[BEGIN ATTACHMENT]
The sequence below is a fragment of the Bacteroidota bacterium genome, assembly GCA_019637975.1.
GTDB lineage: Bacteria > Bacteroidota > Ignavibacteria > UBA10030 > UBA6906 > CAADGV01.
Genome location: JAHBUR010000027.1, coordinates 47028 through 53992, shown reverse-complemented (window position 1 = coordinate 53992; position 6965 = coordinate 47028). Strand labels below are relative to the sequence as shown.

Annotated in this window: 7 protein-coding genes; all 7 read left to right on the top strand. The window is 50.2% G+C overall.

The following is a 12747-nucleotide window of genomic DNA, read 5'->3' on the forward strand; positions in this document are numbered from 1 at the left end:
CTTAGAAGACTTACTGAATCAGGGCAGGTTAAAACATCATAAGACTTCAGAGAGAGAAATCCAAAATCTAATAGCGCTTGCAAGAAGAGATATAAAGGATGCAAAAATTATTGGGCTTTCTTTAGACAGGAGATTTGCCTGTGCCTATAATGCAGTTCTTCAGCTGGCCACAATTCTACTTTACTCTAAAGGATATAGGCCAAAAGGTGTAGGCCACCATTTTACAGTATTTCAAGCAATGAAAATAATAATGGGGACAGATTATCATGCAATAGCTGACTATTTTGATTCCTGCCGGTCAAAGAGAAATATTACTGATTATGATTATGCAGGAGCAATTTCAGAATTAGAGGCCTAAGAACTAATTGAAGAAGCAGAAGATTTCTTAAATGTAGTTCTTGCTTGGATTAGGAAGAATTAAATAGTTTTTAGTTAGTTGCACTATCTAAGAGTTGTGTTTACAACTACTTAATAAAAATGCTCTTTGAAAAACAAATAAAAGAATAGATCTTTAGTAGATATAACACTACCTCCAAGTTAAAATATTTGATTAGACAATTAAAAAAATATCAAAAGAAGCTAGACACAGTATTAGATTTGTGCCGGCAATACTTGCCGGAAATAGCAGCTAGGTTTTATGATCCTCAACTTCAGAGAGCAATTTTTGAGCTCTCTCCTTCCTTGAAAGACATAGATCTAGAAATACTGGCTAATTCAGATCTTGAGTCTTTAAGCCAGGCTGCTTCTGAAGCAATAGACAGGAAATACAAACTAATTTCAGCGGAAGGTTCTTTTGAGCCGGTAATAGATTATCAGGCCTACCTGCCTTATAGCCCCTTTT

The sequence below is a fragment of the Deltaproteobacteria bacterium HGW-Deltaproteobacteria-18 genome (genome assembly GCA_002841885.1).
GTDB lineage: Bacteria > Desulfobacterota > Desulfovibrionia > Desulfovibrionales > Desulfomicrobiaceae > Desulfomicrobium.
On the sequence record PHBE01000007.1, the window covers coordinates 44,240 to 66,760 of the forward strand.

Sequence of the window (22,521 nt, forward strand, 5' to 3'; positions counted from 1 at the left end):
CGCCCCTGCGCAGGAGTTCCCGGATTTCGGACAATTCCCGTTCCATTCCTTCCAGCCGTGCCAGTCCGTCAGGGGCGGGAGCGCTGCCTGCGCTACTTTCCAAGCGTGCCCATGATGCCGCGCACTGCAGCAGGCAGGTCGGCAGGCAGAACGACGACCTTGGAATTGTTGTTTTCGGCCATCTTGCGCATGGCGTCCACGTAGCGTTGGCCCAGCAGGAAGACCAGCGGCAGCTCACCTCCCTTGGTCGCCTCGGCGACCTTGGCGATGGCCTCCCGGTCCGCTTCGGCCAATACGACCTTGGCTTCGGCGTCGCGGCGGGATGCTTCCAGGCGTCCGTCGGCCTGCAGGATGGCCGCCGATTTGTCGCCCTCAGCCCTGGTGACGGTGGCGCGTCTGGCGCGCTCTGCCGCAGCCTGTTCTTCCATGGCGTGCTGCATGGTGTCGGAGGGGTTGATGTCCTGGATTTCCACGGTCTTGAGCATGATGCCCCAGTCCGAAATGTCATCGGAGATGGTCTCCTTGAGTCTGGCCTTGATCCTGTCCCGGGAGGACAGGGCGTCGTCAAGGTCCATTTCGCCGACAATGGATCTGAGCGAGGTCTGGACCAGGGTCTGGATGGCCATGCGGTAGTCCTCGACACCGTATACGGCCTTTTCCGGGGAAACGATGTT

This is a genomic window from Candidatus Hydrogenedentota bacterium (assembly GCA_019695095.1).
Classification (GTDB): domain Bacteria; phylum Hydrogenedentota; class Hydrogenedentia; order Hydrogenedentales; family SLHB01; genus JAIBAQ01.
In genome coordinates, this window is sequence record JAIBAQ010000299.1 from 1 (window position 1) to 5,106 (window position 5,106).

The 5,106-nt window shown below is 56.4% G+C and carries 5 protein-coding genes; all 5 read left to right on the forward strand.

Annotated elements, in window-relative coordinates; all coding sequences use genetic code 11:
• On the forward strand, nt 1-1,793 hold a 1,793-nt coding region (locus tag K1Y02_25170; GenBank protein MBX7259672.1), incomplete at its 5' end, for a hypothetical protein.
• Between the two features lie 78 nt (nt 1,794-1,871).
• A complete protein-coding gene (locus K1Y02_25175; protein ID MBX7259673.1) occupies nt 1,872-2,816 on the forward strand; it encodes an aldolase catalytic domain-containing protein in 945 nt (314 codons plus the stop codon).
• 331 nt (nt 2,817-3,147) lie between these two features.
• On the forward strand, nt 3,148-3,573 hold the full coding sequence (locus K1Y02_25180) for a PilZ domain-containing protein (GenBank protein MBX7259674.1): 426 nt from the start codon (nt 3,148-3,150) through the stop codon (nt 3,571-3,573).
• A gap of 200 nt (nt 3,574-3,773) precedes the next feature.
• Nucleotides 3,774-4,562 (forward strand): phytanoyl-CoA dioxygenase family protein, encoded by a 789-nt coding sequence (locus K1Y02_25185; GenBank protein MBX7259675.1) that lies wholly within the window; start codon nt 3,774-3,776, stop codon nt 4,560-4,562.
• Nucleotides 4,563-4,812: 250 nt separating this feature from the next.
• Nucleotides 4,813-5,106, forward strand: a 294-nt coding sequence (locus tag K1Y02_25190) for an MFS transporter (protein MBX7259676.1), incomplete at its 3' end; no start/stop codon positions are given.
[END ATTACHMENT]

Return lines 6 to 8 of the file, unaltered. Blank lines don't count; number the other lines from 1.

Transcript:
CTTAGAAGACTTACTGAATCAGGGCAGGTTAAAACATCATAAGACTTCAGAGAGAGAAATCCAAAATCTAATAGCGCTTGCAAGAAGAGATATAAAGGATGCAAAAATTATTGGGCTTTCTTTAGACAGGAGATTTGCCTGTGCCTATAATGCAGTTCTTCAGCTGGCCACAATTCTACTTTACTCTAAAGGATATAGGCCAAAAGGTGTAGGCCACCATTTTACAGTATTTCAAGCAATGAAAATAATAATGGGGACAGATTATCATGCAATAGCTGACTATTTTGATTCCTGCCGGTCAAAGAGAAATATTACTGATTATGATTATGCAGGAGCAATTTCAGAATTAGAGGCCTAAGAACTAATTGAAGAAGCAGAAGATTTCTTAAATGTAGTTCTTGCTTGGATTAGGAAGAATTAAATAGTTTTTAGTTAGTTGCACTATCTAAGAGTTGTGTTTACAACTACTTAATAAAAATGCTCTTTGAAAAACAAATAAAAGAATAGATCTTTAGTAGATATAACACTACCTCCAAGTTAAAATATTTGATTAGACAATTAAAAAAATATCAAAAGAAGCTAGACACAGTATTAGATTTGTGCCGGCAATACTTGCCGGAAATAGCAGCTAGGTTTTATGATCCTCAACTTCAGAGAGCAATTTTTGAGCTCTCTCCTTCCTTGAAAGACATAGATCTAGAAATACTGGCTAATTCAGATCTTGAGTCTTTAAGCCAGGCTGCTTCTGAAGCAATAGACAGGAAATACAAACTAATTTCAGCGGAAGGTTCTTTTGAGCCGGTAATAGATTATCAGGCCTACCTGCCTTATAGCCCCTTTT

The sequence below is a fragment of the Deltaproteobacteria bacterium HGW-Deltaproteobacteria-18 genome (genome assembly GCA_002841885.1).
GTDB lineage: Bacteria > Desulfobacterota > Desulfovibrionia > Desulfovibrionales > Desulfomicrobiaceae > Desulfomicrobium.